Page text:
Monopolistic NFL should not pass go in latest Colts theft

May 02, 1994|By John Steadman

What the National Football League now demonstrates, beyond any reasonable doubt, is that it is a monopoly and engaging in restraint of trade.

The definitive proof has been made available, in writing, as it tries to claim rights to the name Baltimore Colts. Such an attempt is illegal, monopolistic and violates every rule associated with fair business practices.

Obviously, the NFL wizards of buffoonery are ignorant of the facts as they exist. The team was given the name Colts in 1947 while playing in another league. This was three years before the city joined the NFL.

Senators Barbara Mikulski, a former season-ticket holder, and Paul Sarbanes have to act. They need to institute federal charges against the NFL, subpoena records and put the commissioner, Paul Tagliabue, on the witness stand to quiz him in an open congressional hearing relative to violations of the Sherman antitrust laws.

It was sorry enough when Bob Irsay stole the franchise away from Baltimore, like a common thief operating under the cover of darkness, and absconded to a place called Indianapolis.

The name Baltimore Colts belongs to Baltimore; not Indianapolis or the NFL.

There are high school teams all over the country known as the Colts, one in Camp Hill, Pa. There are junior colleges in New Jersey and California and universities in Canada whose athletic teams are called Colts. In professional baseball, over the last 100 years, there have been exactly 57 cities that formerly called their teams the Colts, including Richmond of the Piedmont League and Rochester of the International League.

Will the NFL try to go back in time and lay claim to those names and ask for damages?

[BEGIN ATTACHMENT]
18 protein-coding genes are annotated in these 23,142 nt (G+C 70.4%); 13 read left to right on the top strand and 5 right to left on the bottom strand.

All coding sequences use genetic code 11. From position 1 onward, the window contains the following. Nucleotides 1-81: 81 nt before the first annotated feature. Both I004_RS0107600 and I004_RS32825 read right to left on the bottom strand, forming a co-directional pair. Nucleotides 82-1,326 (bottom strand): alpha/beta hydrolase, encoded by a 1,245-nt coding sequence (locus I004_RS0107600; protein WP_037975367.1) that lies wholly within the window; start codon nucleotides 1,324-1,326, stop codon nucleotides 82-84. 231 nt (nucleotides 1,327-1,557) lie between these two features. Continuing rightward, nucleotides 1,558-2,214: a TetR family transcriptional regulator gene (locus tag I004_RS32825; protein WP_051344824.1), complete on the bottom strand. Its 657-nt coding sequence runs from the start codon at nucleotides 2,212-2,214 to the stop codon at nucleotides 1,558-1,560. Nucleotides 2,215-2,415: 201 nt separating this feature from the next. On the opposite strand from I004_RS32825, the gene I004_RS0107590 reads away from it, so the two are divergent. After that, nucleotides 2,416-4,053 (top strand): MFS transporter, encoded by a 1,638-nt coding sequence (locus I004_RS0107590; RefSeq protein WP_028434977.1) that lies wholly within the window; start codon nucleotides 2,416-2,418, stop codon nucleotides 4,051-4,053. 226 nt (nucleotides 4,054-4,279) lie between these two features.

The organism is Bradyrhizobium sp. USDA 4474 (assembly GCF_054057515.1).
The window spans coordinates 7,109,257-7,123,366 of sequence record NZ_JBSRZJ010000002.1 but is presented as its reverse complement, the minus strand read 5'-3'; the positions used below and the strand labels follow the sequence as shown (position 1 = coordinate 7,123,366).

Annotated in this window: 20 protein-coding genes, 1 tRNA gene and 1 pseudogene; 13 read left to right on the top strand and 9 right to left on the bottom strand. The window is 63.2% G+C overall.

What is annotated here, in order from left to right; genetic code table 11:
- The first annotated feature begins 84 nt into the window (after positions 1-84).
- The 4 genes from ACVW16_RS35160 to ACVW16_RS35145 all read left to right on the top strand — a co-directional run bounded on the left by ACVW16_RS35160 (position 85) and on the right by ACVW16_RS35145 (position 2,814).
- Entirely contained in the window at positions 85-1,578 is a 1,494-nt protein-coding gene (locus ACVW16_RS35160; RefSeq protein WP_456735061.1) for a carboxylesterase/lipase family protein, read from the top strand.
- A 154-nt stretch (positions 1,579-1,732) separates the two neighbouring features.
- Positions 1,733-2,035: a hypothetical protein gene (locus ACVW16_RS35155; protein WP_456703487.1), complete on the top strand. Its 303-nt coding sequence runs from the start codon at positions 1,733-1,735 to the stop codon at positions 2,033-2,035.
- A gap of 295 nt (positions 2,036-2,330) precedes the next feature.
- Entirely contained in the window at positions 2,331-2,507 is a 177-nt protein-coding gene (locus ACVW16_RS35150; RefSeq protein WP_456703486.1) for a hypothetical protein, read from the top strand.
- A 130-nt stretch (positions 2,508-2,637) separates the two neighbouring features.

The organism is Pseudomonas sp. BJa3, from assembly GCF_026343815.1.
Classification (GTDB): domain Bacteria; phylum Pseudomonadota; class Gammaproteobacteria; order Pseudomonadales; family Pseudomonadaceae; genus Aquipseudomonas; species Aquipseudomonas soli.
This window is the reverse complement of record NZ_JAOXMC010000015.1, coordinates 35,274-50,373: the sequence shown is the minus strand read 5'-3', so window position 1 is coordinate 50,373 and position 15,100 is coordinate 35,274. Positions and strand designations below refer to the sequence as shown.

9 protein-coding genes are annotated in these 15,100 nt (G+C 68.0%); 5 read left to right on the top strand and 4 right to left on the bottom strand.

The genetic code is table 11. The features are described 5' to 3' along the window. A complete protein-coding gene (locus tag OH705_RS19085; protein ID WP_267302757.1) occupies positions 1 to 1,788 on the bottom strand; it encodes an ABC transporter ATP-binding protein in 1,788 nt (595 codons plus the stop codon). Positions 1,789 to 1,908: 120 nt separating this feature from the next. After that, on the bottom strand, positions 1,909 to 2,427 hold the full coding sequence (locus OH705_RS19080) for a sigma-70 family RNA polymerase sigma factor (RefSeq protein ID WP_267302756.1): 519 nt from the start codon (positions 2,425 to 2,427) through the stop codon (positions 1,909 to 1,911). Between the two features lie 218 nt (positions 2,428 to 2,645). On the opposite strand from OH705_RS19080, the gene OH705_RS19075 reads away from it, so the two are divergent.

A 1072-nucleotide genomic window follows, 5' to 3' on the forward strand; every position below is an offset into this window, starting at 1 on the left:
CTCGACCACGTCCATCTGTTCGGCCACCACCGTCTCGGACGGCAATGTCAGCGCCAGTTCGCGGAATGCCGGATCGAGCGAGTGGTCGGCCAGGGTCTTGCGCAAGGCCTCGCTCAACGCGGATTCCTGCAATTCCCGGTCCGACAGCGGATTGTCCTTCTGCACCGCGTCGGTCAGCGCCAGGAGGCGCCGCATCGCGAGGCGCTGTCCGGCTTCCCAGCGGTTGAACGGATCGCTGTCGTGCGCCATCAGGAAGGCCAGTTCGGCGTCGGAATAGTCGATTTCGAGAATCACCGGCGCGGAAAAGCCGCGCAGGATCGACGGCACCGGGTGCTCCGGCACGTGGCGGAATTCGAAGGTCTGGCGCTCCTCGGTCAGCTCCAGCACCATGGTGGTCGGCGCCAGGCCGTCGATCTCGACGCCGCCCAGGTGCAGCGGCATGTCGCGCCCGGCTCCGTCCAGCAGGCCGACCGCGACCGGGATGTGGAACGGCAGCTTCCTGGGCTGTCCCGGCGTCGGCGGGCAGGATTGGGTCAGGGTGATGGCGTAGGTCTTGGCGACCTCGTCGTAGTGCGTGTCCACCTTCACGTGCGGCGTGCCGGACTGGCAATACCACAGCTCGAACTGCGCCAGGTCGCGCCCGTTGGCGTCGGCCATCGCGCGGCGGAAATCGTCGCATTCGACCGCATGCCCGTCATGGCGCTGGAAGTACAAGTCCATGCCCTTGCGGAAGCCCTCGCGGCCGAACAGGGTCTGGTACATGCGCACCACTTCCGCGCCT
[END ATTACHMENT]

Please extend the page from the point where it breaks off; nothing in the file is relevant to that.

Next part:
Mayor Kurt Schmoke made a pertinent point by saying there was no protest when the British Columbia team of the Canadian Football League adopted Lions as a nickname. The Detroit Lions of the NFL had been using it for 30 years, after originally being known as the Panthers.

As for Panthers, the NFL took the name for its Carolina expansion team after it was earlier utilized by the Miami franchise of the National Hockey League. Does the NFL believe it has the prerogative of lifting names from other leagues, as with Panthers, but preventing Baltimore from using its own name Colts in the Canadian Football League.

How can the NFL abandon Baltimore, ignore it after it applied for an expansion team, and then try to say the city can't use the name it developed when it was first a member of the All-America Conference 47 years ago?

The man who selected the name in a contest, Charles Evans, said, "I intended the name only to be used for the Baltimore team. You would have thought Indianapolis would have wanted its own identity and come up with a name of its own."

Actually, after two years in Indianapolis, the team considered dropping Colts and changing to another name created by an advertising agency.

Baltimore joined the Canadian Football League in February, after being rejected by the NFL, and public response was overwhelming to call the team Colts. The NFL attempted to talk owner Jim Speros out of it, even though NFL Properties let the patent lease expire. Furthermore, NFL Properties tried to make a deal on another name it said it would relinquish -- Stallions or Bombers.

Neither name shows any imagination, which tells you all you need to know about the NFL under Tagliabue. If he didn't have a wise assistant, a holdover from the Pete Rozelle administration, explaining the rules, he wouldn't know a kickoff from a jump ball.

One of the names NFL Properties wanted to dump on Baltimore, specifically Bombers, is in bad taste because of its modern connotation that suggests such terrorist activity as blowing up airplanes and the World Trade Center to kill innocent people.

That the NFL would try to sue Baltimore from using the name CFL Colts could be suicidal. The one thing the league doesn't want is to be charged as a monopoly. But it is admitting by its course of action that it is a monopoly in a heavy-handed, dictatorial attempt to tell a city in another league what it must do.

This is where Senators Mikulski and Sarbanes should center their congressional fire. The NFL and Tagliabue have gotten away with being a bully, of doing whatever their greedy, selfish motives desire.

Their attempt to eradicate the name Baltimore CFL Colts could become a public relations disaster for the NFL, but, more importantly from a legal standpoint, reveals what a monster of a monopoly it has become.

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